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Laplace equation derivation, where does the potential go

  1. Jan 22, 2012 #1

    Uku

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    1. The problem statement, all variables and given/known data
    Since the potential field is only a function of position, not velocity, Lagrange's equations are as follows:
    592afce1200ba232f3ce737cb32f2e25.png

    (Wikipedia, image 1)

    2. Relevant equations
    6aa558a2b076e81bd4c97d6d5f168838.png

    (Wikipedia, image 2)

    3. The attempt at a solution

    Now, [itex]-\frac{\partial{V}}{\partial{q_{j}}}[/itex]

    How is speed involved in this derivative of potential by generalized coordinate (upper left, image 1)? Potential only depends on the position, we are assuming a conservative field, and that is what we are doing, how does this term disappear?
    Feels like saying [itex]F=-\nabla V=0[/itex].
    I mean, I can understand eg. generalized impulse depending on speed: [itex]p_{j}=\frac{\partial{L}}{\partial{\dot q_{j}}}[/itex], but not the potential-evaporating transition:
    [itex]\frac{d}{dt}\left(\frac{\partial{L}}{\partial{\dot q_{j}}}\right)-\frac{\partial{L}}{\partial{q_{j}}}=0[/itex]
     
    Last edited: Jan 23, 2012
  2. jcsd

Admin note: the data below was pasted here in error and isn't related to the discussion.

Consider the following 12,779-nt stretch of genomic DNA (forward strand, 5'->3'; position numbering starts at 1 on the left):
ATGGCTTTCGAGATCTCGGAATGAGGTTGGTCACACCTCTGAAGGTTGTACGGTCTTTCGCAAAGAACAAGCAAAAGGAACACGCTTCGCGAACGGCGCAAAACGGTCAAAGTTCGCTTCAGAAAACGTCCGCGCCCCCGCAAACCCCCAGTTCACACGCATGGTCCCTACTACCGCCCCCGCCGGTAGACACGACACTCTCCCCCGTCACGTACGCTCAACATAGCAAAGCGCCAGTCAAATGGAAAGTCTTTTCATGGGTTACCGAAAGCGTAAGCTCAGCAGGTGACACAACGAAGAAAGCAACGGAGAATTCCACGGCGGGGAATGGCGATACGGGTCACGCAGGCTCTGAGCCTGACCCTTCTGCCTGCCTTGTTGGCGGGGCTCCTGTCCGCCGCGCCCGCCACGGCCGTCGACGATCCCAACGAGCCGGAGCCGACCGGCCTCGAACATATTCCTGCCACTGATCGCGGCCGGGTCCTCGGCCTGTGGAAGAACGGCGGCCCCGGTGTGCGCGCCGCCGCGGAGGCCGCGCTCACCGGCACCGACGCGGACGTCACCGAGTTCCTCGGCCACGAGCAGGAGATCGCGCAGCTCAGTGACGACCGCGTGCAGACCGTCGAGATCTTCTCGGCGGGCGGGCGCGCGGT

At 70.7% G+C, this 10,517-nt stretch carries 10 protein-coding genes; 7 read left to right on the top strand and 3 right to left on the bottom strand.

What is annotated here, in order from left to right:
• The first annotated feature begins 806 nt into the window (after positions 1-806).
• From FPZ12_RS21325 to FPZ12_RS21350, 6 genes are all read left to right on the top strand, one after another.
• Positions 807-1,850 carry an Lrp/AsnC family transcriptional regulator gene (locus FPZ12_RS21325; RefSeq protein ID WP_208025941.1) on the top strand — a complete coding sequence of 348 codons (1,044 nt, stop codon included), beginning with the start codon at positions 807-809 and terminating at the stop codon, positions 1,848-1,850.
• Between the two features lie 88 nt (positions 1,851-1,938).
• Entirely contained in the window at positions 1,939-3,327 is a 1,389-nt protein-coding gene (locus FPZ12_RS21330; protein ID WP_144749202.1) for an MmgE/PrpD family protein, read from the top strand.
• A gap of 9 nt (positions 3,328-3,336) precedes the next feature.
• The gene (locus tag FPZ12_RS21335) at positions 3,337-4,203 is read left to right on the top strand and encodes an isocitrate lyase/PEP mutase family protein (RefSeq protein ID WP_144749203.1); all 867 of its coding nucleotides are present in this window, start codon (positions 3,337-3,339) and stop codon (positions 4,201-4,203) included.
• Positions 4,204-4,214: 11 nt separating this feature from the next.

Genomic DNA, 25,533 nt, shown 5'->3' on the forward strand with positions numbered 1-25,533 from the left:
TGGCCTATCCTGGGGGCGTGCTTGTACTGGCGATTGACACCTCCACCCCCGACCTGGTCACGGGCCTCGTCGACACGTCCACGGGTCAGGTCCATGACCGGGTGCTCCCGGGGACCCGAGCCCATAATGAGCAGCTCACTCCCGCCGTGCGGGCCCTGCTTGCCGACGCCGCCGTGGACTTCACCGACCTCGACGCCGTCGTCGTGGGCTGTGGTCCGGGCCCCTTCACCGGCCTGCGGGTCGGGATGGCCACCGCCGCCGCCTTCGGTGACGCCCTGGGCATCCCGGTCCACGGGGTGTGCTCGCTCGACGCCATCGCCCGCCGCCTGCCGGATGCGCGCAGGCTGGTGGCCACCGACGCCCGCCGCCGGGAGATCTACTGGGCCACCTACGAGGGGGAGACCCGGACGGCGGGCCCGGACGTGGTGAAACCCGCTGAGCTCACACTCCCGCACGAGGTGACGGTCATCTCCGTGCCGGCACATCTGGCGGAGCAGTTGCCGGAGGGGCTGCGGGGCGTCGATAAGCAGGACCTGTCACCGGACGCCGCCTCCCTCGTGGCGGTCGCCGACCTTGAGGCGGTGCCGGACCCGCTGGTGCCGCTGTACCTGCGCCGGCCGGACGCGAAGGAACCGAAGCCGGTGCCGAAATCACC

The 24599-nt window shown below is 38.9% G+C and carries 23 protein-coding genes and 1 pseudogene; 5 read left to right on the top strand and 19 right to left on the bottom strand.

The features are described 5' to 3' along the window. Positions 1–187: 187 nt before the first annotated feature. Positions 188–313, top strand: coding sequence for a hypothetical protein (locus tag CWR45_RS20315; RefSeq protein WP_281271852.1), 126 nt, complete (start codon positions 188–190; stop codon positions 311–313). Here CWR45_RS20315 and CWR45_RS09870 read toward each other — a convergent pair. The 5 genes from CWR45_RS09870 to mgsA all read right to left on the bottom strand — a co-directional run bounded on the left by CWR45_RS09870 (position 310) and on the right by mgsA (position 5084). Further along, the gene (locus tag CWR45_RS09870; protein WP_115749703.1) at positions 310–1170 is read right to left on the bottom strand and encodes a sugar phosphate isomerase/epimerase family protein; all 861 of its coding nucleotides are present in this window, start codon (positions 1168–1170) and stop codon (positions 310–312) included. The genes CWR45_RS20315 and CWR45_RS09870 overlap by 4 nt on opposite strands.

3. Jan 24, 2012 #2
    So what is your question exactly? Cant quite follow.
     
  4. Jan 24, 2012 #3

    Uku

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    My problem is in the sentence:
    Since the potential field is only a function of position, not velocity, Lagrange's equations are as follows:
    And in:
    [itex]\frac{\partial{V}}{\partial{g_{j}}}[/itex] disappearing from the very first statement.
    So - where does it go, [itex]g_{j}[/itex] is a generalized coordinate, not generalized velocity..?
     
  5. Jan 24, 2012 #4

    I like Serena

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    Homework Helper

    For a conservative field, which is only dependent on position, the lagrangian is defined as: ##\mathcal{L} = \mathcal{L}(\dot q_j, q_j, t) = T(\dot q_j, q_j, t) - V(q_j)##.

    In particular, this means that:
    $${\partial \mathcal{L}\over \partial \dot q_i} = {\partial \over \partial \dot q_i}(T(\dot q_j, q_j, t) - V(q_j))
    = {\partial \over \partial \dot q_i}T(\dot q_j, q_j, t) - {\partial \over \partial \dot q_i}V(q_j)
    = {\partial \over \partial \dot q_i}T(\dot q_j, q_j, t) - 0$$
     
  6. Jan 24, 2012 #5

    Uku

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    Thanks! That makes perfect sense, but it means that there is an error in:
    592afce1200ba232f3ce737cb32f2e25.png

    since here, very literally, [itex]\frac{\partial V}{\partial q_{j}}=0[/itex]
     
  7. Jan 24, 2012 #6

    I like Serena

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    Homework Helper

    Well, what is the following?
    $${\partial \mathcal{L}\over \partial q_i} = {\partial \over \partial q_i}(T(\dot q_j, q_j, t) - V(q_j)) $$


    Uhh :confused:
    How do you get that?
     
  8. Jan 26, 2012 #7

    Uku

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    I think I mixed up, the potentials subtract. Thanks!
     
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